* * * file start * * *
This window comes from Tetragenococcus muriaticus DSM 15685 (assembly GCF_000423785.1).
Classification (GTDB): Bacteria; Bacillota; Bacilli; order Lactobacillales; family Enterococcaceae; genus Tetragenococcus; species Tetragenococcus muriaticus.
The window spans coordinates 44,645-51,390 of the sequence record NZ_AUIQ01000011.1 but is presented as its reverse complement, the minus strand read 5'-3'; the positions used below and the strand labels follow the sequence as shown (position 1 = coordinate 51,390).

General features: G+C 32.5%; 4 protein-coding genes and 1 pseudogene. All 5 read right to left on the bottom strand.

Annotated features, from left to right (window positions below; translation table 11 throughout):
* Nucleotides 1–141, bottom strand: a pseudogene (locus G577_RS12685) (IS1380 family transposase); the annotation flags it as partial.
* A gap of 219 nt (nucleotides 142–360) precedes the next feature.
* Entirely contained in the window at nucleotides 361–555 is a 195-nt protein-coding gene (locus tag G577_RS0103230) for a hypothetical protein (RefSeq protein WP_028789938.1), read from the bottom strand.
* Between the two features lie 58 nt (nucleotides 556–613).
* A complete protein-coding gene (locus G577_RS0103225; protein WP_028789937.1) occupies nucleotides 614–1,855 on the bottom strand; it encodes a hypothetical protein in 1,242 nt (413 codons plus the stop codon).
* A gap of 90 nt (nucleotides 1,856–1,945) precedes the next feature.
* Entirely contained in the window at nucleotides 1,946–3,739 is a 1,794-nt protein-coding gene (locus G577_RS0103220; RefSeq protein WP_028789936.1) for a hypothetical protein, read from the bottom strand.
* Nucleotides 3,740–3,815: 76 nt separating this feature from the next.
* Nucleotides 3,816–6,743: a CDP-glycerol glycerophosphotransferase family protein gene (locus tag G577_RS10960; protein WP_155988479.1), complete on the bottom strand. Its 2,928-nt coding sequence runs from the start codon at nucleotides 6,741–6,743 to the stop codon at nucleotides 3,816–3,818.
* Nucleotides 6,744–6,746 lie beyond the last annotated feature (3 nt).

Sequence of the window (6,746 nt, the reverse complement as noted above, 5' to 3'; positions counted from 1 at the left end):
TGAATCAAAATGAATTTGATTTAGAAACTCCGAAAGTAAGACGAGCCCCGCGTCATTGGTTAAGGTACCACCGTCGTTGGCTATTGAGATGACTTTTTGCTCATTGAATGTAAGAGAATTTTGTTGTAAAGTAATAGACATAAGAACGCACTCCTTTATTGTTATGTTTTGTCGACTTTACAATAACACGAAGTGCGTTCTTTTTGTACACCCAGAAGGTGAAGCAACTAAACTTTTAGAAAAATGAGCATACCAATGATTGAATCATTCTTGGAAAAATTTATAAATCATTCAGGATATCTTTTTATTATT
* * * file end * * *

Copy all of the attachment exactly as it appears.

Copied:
This window comes from Tetragenococcus muriaticus DSM 15685 (assembly GCF_000423785.1).
Classification (GTDB): Bacteria; Bacillota; Bacilli; order Lactobacillales; family Enterococcaceae; genus Tetragenococcus; species Tetragenococcus muriaticus.
The window spans coordinates 44,645-51,390 of the sequence record NZ_AUIQ01000011.1 but is presented as its reverse complement, the minus strand read 5'-3'; the positions used below and the strand labels follow the sequence as shown (position 1 = coordinate 51,390).

General features: G+C 32.5%; 4 protein-coding genes and 1 pseudogene. All 5 read right to left on the bottom strand.

Annotated features, from left to right (window positions below; translation table 11 throughout):
* Nucleotides 1–141, bottom strand: a pseudogene (locus G577_RS12685) (IS1380 family transposase); the annotation flags it as partial.
* A gap of 219 nt (nucleotides 142–360) precedes the next feature.
* Entirely contained in the window at nucleotides 361–555 is a 195-nt protein-coding gene (locus tag G577_RS0103230) for a hypothetical protein (RefSeq protein WP_028789938.1), read from the bottom strand.
* Between the two features lie 58 nt (nucleotides 556–613).
* A complete protein-coding gene (locus G577_RS0103225; protein WP_028789937.1) occupies nucleotides 614–1,855 on the bottom strand; it encodes a hypothetical protein in 1,242 nt (413 codons plus the stop codon).
* A gap of 90 nt (nucleotides 1,856–1,945) precedes the next feature.
* Entirely contained in the window at nucleotides 1,946–3,739 is a 1,794-nt protein-coding gene (locus G577_RS0103220; RefSeq protein WP_028789936.1) for a hypothetical protein, read from the bottom strand.
* Nucleotides 3,740–3,815: 76 nt separating this feature from the next.
* Nucleotides 3,816–6,743: a CDP-glycerol glycerophosphotransferase family protein gene (locus tag G577_RS10960; protein WP_155988479.1), complete on the bottom strand. Its 2,928-nt coding sequence runs from the start codon at nucleotides 6,741–6,743 to the stop codon at nucleotides 3,816–3,818.
* Nucleotides 6,744–6,746 lie beyond the last annotated feature (3 nt).

Sequence of the window (6,746 nt, the reverse complement as noted above, 5' to 3'; positions counted from 1 at the left end):
TGAATCAAAATGAATTTGATTTAGAAACTCCGAAAGTAAGACGAGCCCCGCGTCATTGGTTAAGGTACCACCGTCGTTGGCTATTGAGATGACTTTTTGCTCATTGAATGTAAGAGAATTTTGTTGTAAAGTAATAGACATAAGAACGCACTCCTTTATTGTTATGTTTTGTCGACTTTACAATAACACGAAGTGCGTTCTTTTTGTACACCCAGAAGGTGAAGCAACTAAACTTTTAGAAAAATGAGCATACCAATGATTGAATCATTCTTGGAAAAATTTATAAATCATTCAGGATATCTTTTTATTATT